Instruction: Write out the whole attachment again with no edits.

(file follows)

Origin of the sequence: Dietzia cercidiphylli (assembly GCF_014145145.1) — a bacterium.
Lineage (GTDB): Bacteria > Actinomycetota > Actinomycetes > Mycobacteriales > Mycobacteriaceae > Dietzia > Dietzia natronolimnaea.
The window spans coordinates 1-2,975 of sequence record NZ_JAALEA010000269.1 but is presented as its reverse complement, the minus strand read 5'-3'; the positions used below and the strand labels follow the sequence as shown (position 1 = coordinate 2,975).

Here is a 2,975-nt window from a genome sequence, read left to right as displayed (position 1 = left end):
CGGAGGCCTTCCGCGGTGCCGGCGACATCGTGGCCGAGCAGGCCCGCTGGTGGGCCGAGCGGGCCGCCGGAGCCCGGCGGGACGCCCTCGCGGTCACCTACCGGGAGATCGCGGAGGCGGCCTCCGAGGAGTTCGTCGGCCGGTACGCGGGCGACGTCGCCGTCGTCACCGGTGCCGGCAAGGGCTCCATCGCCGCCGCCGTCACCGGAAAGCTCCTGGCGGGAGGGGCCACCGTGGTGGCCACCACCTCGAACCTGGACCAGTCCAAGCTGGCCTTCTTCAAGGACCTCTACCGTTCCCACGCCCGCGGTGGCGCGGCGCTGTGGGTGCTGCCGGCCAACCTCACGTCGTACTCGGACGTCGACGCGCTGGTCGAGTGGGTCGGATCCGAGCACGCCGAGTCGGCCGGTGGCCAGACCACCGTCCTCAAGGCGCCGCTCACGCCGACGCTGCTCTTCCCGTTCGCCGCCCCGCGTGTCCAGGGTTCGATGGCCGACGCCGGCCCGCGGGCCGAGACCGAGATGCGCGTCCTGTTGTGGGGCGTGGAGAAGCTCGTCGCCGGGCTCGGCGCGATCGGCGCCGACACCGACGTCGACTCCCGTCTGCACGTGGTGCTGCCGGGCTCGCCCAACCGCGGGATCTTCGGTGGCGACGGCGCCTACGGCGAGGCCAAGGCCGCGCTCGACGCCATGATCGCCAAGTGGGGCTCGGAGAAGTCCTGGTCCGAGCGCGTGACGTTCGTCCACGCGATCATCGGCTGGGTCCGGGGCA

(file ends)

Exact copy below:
Origin of the sequence: Dietzia cercidiphylli (assembly GCF_014145145.1) — a bacterium.
Lineage (GTDB): Bacteria > Actinomycetota > Actinomycetes > Mycobacteriales > Mycobacteriaceae > Dietzia > Dietzia natronolimnaea.
The window spans coordinates 1-2,975 of sequence record NZ_JAALEA010000269.1 but is presented as its reverse complement, the minus strand read 5'-3'; the positions used below and the strand labels follow the sequence as shown (position 1 = coordinate 2,975).

Here is a 2,975-nt window from a genome sequence, read left to right as displayed (position 1 = left end):
CGGAGGCCTTCCGCGGTGCCGGCGACATCGTGGCCGAGCAGGCCCGCTGGTGGGCCGAGCGGGCCGCCGGAGCCCGGCGGGACGCCCTCGCGGTCACCTACCGGGAGATCGCGGAGGCGGCCTCCGAGGAGTTCGTCGGCCGGTACGCGGGCGACGTCGCCGTCGTCACCGGTGCCGGCAAGGGCTCCATCGCCGCCGCCGTCACCGGAAAGCTCCTGGCGGGAGGGGCCACCGTGGTGGCCACCACCTCGAACCTGGACCAGTCCAAGCTGGCCTTCTTCAAGGACCTCTACCGTTCCCACGCCCGCGGTGGCGCGGCGCTGTGGGTGCTGCCGGCCAACCTCACGTCGTACTCGGACGTCGACGCGCTGGTCGAGTGGGTCGGATCCGAGCACGCCGAGTCGGCCGGTGGCCAGACCACCGTCCTCAAGGCGCCGCTCACGCCGACGCTGCTCTTCCCGTTCGCCGCCCCGCGTGTCCAGGGTTCGATGGCCGACGCCGGCCCGCGGGCCGAGACCGAGATGCGCGTCCTGTTGTGGGGCGTGGAGAAGCTCGTCGCCGGGCTCGGCGCGATCGGCGCCGACACCGACGTCGACTCCCGTCTGCACGTGGTGCTGCCGGGCTCGCCCAACCGCGGGATCTTCGGTGGCGACGGCGCCTACGGCGAGGCCAAGGCCGCGCTCGACGCCATGATCGCCAAGTGGGGCTCGGAGAAGTCCTGGTCCGAGCGCGTGACGTTCGTCCACGCGATCATCGGCTGGGTCCGGGGCA